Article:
“What is that scent?” I looked up from my empty cup, marveling at the divine properties of java to find my visitor standing in the kitchen doorway, looking decidedly un-goddess-like. Her perfect designer toga was wrinkled and sat rather askew on her shoulder. Her hair had come out of its braid and was sticking out unbecomingly in many directions. Her left cheek bore a pillow crease, and she was shifting her weight from one foot to the other in what looked suspiciously like the pee-pee dance. “Morning,” I answered. Hey, what do you know? I was capable of coherent speech again. “Do you need to use the restroom?” Blank stare. “The restroom? You know… the bathroom…the toilet?” “Are you inquiring whether I require the use of facilities to relieve my bladder?” Hera lifted an eyebrow. “Yes. Forgive me. I am not accustomed to my body’s human needs, yet. I would be grateful if….” She looked down without finishing her sentence. “No problem. Follow me,” I said, putting my empty coffee mug down and walking past her toward the bathroom at the end of the hall. The scent of apples drifted through my nose. Seriously? That’s some fantastic perfume. I made a mental note to ask her about it later.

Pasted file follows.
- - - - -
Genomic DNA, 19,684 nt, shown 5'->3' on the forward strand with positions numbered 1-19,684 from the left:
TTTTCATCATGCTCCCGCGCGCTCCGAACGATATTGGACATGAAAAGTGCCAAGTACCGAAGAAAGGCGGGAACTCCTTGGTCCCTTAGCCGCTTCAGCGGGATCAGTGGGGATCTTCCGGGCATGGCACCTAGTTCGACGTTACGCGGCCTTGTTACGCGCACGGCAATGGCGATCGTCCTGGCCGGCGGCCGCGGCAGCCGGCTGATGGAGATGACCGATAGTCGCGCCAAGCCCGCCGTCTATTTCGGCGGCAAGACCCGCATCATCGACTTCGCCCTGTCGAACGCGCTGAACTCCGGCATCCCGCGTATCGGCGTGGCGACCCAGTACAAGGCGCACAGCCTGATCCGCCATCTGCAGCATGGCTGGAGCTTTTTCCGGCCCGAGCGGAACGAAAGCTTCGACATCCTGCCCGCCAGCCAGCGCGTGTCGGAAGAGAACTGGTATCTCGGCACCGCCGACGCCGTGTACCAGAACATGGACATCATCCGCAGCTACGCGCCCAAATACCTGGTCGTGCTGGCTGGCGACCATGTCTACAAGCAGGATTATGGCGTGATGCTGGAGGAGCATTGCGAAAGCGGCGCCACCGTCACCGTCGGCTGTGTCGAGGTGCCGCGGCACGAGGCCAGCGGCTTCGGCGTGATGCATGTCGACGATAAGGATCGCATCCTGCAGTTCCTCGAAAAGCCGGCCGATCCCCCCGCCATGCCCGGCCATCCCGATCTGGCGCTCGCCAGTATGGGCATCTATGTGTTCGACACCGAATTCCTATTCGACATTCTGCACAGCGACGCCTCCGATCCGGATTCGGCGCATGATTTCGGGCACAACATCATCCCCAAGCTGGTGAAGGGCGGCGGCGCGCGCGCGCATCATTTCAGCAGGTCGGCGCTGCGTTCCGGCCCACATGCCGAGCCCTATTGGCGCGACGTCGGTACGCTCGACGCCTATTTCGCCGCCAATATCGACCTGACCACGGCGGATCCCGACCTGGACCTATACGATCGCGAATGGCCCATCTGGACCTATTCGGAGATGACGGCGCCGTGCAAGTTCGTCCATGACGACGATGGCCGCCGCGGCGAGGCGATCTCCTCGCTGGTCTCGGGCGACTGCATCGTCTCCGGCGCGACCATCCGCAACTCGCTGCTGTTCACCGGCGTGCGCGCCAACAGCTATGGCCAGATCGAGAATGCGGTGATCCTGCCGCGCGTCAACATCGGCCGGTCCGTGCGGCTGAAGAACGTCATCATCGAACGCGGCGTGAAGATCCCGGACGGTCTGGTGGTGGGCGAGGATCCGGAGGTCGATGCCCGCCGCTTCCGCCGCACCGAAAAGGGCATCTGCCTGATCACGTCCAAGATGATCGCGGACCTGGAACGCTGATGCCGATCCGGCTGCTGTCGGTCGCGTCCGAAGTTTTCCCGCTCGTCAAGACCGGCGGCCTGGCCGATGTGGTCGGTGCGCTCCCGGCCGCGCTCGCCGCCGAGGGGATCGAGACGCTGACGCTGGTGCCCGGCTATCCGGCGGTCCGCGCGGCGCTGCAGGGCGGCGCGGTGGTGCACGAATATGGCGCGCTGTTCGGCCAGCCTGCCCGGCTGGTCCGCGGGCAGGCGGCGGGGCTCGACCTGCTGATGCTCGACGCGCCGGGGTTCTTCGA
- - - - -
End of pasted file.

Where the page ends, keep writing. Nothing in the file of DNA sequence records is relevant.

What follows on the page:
“Here you go,” I pointed. She peeked around me into the bathroom. “Ummm….” I pointed again at the toilet. “You sit here. The toilet paper is right here. When you’re all done, just push this,” I pointed to the seat, the t. p., and then the handle. “OK?” Hera frowned at me. “I must sit, and then push?” she asked. “What purpose does the paper serve? Must I make a record? I see no writing implements, if this is so.” I blinked in confusion, then burst out laughing. “Make a record! That’s hilarious! No, you use the paper to wipe…I mean dry yourself…you know…when you’re done.” Hera looked stupefied. I stopped giggling and explained the concept of toilet paper until she seemed satisfied. “Thank you, Elena,” she inclined her head gracefully, stepped into the bathroom, and closed the door.